double x(char*e,int*p);
D(char c){return c>=48&&c<=57;}
S(char c){return c==43||c==45;}
double h(char*e,int*p){double r=0,s=1,f=0,m=1;int P=*p;if(e[P]==40){
 P++;r=x(e,&P);P++;}else if(D(e[P])||S(e[P])){s=S(e[P])?44-e[P++]:s;
 while(D(e[P]))r=r*10+e[P++]-48;if(e[P]==46)while(D(e[++P])){f=f*10+e[P]-48;
 m*=10;}r=s*(r+f/m);}*p=P;return r;}
double x(char*e,int*p){double r=0,t,d,x,s=1;do{char o=42;t=1;do{d=h(e,p);
 while(e[*p]==94){(*p)++;x=h(e,p);d=pow(d,x);}t=o==42?t*d:t/d;o=e[*p];
 if(o==42||o==47)(*p)++;else o=0;}while(o);r+=s*t;s=S(e[*p])?44-e[(*p)++]:0;
}while(s);return r;}
double X(char*e){int p=0;return x(e,&p);}

It's my first code golf.

I'm parsing floats myself and the only library function I use is pow.

I corrected errors with multiple elevations to a power and handling of parentheses. I also made the main function X() that takes just a string as argument. It still returns a double, though.

Expanded

42 non-blank lines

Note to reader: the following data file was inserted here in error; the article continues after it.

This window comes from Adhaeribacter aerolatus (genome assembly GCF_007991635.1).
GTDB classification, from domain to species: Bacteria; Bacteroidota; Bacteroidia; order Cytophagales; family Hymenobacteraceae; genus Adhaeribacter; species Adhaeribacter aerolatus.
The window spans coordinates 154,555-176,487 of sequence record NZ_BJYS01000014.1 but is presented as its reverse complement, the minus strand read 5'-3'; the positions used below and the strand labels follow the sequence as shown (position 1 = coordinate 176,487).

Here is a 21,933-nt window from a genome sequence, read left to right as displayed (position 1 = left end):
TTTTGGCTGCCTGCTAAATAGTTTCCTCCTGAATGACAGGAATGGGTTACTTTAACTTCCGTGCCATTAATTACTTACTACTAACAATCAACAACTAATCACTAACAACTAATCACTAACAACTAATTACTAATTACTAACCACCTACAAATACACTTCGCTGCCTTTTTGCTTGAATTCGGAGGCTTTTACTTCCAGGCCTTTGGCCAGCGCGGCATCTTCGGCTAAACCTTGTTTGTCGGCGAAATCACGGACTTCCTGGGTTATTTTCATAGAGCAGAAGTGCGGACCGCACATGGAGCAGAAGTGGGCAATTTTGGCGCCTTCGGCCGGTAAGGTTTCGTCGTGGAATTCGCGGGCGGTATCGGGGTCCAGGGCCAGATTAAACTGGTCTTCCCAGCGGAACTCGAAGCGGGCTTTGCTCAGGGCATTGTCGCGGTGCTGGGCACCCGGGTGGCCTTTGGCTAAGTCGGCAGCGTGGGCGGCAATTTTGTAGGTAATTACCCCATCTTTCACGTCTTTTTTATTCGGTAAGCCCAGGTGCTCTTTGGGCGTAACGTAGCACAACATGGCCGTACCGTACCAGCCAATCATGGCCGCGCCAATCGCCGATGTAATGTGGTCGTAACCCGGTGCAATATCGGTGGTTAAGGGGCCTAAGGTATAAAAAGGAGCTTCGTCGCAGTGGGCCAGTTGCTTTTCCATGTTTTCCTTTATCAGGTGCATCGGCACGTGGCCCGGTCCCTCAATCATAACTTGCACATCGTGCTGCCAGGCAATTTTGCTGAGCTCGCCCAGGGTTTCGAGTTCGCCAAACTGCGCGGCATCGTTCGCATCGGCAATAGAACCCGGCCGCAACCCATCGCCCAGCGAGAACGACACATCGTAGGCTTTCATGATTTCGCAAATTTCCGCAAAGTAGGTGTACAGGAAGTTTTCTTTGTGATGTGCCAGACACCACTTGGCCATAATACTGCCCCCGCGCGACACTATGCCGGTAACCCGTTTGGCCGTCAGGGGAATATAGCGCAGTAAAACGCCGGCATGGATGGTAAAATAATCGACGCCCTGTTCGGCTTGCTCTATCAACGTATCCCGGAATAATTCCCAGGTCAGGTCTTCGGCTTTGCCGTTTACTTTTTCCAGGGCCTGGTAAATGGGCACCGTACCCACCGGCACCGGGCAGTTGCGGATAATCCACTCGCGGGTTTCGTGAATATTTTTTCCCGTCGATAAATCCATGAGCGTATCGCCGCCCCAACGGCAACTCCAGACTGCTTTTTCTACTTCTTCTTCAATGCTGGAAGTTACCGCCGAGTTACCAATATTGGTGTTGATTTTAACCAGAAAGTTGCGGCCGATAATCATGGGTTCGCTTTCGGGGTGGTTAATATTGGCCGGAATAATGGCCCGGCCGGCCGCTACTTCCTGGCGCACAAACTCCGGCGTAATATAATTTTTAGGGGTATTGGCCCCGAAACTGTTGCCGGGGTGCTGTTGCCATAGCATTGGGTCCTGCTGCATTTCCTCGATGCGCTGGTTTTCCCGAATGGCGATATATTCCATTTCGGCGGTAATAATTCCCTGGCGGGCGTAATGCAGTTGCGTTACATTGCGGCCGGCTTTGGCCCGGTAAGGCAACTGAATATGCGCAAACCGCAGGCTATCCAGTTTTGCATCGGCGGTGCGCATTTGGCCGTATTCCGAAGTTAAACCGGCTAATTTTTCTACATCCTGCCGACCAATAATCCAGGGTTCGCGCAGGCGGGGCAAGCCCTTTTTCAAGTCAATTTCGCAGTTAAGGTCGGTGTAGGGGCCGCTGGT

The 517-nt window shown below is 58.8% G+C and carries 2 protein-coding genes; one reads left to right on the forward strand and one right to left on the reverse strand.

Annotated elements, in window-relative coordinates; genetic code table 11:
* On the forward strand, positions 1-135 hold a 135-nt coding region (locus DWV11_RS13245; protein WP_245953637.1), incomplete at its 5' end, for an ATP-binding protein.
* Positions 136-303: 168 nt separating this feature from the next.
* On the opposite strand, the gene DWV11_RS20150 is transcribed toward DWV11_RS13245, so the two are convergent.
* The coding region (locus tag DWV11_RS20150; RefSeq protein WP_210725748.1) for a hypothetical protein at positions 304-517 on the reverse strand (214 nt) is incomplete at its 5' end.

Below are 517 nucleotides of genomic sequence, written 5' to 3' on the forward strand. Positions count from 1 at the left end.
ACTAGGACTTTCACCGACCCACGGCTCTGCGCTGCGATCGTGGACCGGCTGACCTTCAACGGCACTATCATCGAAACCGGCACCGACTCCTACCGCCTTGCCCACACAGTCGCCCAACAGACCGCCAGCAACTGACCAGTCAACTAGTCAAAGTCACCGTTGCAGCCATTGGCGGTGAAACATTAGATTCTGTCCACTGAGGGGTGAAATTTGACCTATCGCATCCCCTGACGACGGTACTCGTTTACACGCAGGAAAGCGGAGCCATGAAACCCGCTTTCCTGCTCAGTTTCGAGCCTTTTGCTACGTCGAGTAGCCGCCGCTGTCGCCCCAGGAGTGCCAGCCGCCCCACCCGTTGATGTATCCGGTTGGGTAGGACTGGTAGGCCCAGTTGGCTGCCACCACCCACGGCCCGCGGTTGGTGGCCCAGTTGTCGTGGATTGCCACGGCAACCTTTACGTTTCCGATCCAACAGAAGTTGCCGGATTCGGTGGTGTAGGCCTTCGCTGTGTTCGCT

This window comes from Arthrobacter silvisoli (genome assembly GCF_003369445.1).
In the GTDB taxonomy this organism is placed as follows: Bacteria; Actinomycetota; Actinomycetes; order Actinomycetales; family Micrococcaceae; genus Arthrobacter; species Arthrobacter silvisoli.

double x(char*e, int*p);

D(char c) { return c>=48 && c<=57; }
S(char c) { return c==43 || c==45; }

double h(char*e, int*p) {
	double r=0, s=1, f=0, m=1;
	int P=*p;
	if(e[P]==40) {
		P++;
		r=x(e, &P);
		P++; }
	else if(D(e[P]) || S(e[P])) {
		s=S(e[P]) ? 44-e[P++] : s;
		while(D(e[P]))
			r=r*10+e[P++]-48;
		if(e[P]==46)
			while(D(e[++P])) {
				f=f*10+e[P]-48;
				m*=10; }
		r=s*(r+f/m); }
		*p=P;
	return r; }

double x(char*e, int*p) {
	double r=0, t, d, x, s=1;
	do {
		char o=42;
		t=1;
		do {
			d=h(e, p);
			while(e[*p]==94) {
				(*p)++;
				x=h(e, p);
				d=pow(d, x); }
			t=o==42 ? t*d : t/d;
			o=e[*p];
			if(o==42 || o==47) (*p)++;
			else o=0;
		} while(o);
		r+=s*t;
		s=S(e[*p]) ? 44-e[(*p)++] : 0;
	} while(s);
	return r; }

double X(char*e) {int p=0; return x(e, &p);}
share|improve this answer
    
OK, arguments are a string and the pointer to a counter indicating where to start, and it returns a double. Mayble I'll modify it later to take just a string and return a string as per the rules. –  Olivier 'Ölbaum' Scherler Sep 6 '09 at 13:11
    
Ooops, I still have errors. Be back. –  Olivier 'Ölbaum' Scherler Sep 6 '09 at 13:17
    
Back. Fixed errors. –  Olivier 'Ölbaum' Scherler Sep 6 '09 at 13:47
1  
Done, but looking at the previous code golfs, absence of format seemed reasonable too. –  Olivier 'Ölbaum' Scherler Sep 6 '09 at 19:14
1